General Principles and Requirements
Researchers should focus their research for the good of mankind and for expanding the frontiers of scientific knowledge, while enjoying the freedom of thought and expression, and the freedom to identify methods by which problems are solved, according to recognised ethical principles and practices.
Researchers should, however, recognise the limitations to this freedom that could arise as a result of particular research circumstances (including supervision/guidance/management) or operational constraints, e.g. for budgetary or infrastructural reasons or, especially in the industrial sector, for reasons of intellectual property protection. Such limitations should not, however, contravene recognised ethical principles and practices, to which researchers have to adhere.
Researchers should adhere to the recognised ethical practices and fundamental ethical principles appropriate to their discipline(s) as well as to ethical standards as documented in the different national, sectoral or institutional Codes of Ethics.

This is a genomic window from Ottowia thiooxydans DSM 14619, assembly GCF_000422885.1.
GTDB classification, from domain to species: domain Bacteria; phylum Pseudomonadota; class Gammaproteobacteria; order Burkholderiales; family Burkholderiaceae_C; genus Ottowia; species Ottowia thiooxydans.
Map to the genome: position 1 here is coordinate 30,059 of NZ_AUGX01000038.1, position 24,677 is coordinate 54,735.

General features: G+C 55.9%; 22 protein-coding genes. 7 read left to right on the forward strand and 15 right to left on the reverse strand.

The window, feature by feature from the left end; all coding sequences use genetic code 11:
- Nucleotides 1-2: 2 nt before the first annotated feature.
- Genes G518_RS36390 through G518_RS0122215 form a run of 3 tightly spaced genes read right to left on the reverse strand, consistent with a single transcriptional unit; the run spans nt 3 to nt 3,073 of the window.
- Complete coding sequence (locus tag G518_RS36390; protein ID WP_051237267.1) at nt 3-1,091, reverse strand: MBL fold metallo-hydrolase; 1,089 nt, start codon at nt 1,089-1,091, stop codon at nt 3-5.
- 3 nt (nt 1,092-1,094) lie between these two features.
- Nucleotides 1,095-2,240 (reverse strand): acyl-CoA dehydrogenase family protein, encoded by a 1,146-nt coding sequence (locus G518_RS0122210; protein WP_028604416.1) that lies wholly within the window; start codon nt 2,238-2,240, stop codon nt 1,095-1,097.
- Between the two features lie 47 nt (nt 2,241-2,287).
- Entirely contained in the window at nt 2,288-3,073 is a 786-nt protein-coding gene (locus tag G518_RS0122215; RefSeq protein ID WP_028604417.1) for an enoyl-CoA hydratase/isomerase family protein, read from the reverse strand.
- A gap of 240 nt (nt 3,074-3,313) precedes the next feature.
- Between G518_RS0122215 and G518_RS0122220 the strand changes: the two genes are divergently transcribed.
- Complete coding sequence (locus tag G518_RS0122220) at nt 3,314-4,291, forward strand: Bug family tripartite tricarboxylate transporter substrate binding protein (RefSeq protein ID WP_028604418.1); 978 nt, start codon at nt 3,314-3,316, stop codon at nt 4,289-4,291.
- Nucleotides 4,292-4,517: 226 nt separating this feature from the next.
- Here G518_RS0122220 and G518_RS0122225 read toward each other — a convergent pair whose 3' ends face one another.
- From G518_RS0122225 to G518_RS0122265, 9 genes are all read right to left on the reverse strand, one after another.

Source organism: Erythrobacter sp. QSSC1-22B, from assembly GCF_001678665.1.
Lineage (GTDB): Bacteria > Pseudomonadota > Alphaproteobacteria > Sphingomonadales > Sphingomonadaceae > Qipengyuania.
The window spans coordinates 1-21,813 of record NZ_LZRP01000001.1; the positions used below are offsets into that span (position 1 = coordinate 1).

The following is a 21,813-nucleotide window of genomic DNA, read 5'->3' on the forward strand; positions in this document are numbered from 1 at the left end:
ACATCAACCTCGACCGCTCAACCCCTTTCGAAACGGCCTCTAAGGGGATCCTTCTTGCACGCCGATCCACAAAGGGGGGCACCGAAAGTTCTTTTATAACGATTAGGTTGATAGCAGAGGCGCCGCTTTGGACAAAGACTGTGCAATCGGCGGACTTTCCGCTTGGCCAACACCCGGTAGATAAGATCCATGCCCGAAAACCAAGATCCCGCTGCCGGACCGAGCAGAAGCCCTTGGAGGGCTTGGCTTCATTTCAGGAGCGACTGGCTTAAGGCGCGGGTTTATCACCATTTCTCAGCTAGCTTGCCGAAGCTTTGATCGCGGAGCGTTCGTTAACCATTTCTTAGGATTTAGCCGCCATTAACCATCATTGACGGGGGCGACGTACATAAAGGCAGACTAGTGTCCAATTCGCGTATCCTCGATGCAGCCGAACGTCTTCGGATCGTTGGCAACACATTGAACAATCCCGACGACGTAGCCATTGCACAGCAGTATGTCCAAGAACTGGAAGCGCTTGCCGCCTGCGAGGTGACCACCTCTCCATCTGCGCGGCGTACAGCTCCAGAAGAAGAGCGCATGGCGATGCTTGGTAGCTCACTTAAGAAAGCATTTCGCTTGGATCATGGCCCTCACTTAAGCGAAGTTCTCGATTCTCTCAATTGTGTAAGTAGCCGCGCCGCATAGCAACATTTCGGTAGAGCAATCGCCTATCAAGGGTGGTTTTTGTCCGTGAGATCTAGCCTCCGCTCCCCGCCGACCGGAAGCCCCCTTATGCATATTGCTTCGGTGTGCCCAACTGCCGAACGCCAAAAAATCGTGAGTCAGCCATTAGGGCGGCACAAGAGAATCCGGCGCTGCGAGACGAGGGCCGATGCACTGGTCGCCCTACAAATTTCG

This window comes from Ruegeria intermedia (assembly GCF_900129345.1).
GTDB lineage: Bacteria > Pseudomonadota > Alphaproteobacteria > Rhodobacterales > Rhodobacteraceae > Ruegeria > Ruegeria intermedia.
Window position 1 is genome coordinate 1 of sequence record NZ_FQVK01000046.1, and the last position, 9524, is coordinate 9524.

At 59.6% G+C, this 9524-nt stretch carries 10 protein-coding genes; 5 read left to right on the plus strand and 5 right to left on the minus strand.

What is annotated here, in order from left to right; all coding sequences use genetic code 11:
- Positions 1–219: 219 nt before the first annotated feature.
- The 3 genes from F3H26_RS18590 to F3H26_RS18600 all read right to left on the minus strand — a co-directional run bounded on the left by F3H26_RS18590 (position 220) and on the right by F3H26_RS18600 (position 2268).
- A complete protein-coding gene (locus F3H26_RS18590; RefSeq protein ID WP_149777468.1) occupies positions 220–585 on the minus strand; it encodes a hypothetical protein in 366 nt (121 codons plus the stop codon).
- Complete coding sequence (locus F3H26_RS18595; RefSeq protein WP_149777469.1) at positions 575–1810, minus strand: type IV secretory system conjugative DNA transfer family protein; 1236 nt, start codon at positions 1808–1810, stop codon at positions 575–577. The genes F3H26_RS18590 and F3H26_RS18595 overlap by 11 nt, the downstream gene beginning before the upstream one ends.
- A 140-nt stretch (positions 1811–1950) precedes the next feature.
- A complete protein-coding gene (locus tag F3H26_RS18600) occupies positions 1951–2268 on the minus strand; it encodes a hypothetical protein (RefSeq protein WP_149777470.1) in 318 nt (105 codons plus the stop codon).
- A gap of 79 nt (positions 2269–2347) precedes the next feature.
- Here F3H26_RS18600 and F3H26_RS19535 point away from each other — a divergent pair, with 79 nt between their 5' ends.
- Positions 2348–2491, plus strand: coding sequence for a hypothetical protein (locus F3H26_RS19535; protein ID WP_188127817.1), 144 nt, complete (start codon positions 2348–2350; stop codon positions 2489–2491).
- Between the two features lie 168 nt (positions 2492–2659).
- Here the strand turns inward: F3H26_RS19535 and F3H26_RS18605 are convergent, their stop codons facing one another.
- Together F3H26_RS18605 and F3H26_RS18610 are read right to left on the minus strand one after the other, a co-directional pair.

Researchers should make every effort to ensure that their research is relevant to society and does not duplicate research previously carried out elsewhere.
They must avoid plagiarism of any kind and abide by the principle of intellectual property and joint data ownership in the case of research carried out in collaboration with a supervisor(s) and/or other researchers. The need to validate new observations by showing that experiments are reproducible should not be interpreted as plagiarism, provided that the data to be confirmed are explicitly quoted.
Researchers should ensure, if any aspect of their work is delegated, that the person to whom it is delegated has the competence to carry it out.
Researchers should be familiar with the strategic goals governing their research environment and funding mechanisms, and should seek all necessary approvals before starting their research or accessing the resources provided.
They should inform their employers, funders or supervisor when their research project is delayed, redefined or completed, or give notice if it is to be terminated earlier or suspended for whatever reason.
Researchers at all levels must be familiar with the national, sectoral or institutional regulations governing training and/or working conditions. This includes Intellectual Property Rights regulations, and the requirements and conditions of any sponsor or funders, independently of the nature of their contract. Researchers should adhere to such regulations by delivering the required results (e.g. thesis, publications, patents, reports, new products development, etc) as set out in the terms and conditions of the contract or equivalent document.